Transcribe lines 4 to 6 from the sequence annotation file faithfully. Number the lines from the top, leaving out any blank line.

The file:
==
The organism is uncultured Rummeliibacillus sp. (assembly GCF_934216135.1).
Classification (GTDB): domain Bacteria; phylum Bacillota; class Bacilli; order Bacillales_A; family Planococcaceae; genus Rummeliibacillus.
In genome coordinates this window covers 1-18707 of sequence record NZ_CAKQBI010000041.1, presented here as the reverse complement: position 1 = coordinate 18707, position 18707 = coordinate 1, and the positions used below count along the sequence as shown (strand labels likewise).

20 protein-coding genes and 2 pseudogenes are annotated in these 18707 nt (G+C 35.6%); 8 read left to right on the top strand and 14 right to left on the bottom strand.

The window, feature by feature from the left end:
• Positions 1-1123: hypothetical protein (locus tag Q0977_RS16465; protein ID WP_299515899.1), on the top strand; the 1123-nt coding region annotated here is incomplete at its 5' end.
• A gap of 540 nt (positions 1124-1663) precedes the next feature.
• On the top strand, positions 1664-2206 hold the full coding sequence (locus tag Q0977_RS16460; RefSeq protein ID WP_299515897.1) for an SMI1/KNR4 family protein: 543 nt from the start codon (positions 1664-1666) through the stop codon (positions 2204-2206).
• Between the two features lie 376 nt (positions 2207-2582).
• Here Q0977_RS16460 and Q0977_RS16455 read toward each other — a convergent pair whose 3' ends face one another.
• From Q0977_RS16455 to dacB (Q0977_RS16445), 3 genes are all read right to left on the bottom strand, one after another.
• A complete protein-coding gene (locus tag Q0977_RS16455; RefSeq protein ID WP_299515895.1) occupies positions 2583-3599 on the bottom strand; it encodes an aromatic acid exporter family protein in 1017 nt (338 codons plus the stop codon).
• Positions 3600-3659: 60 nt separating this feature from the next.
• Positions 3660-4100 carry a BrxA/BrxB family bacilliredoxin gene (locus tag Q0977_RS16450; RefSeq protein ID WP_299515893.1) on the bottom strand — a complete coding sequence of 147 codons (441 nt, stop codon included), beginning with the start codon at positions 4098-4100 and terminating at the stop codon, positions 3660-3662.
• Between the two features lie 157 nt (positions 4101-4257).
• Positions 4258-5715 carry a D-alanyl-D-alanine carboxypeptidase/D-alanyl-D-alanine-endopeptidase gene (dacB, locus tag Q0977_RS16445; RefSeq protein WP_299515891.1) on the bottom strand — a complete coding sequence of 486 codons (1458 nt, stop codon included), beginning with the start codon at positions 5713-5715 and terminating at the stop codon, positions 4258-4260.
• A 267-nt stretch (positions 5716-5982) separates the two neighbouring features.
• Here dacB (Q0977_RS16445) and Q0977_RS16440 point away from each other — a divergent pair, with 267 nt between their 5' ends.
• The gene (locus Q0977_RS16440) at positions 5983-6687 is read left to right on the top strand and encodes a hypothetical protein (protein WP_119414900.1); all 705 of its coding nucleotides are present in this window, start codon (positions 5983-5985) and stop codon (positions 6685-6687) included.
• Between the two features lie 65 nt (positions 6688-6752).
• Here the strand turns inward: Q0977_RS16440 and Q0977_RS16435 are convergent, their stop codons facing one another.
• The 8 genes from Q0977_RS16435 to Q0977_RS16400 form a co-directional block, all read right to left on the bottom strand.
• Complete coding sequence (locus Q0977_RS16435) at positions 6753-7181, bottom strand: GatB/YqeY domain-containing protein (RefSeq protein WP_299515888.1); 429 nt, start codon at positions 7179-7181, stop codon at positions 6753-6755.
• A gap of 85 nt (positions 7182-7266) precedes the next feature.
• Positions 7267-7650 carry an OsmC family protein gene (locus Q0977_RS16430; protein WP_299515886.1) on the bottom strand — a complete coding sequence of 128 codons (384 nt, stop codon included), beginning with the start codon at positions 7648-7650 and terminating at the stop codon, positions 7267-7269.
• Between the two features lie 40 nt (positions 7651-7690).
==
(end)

20 protein-coding genes and 2 pseudogenes are annotated in these 18707 nt (G+C 35.6%); 8 read left to right on the top strand and 14 right to left on the bottom strand.

The window, feature by feature from the left end:
• Positions 1-1123: hypothetical protein (locus tag Q0977_RS16465; protein ID WP_299515899.1), on the top strand; the 1123-nt coding region annotated here is incomplete at its 5' end.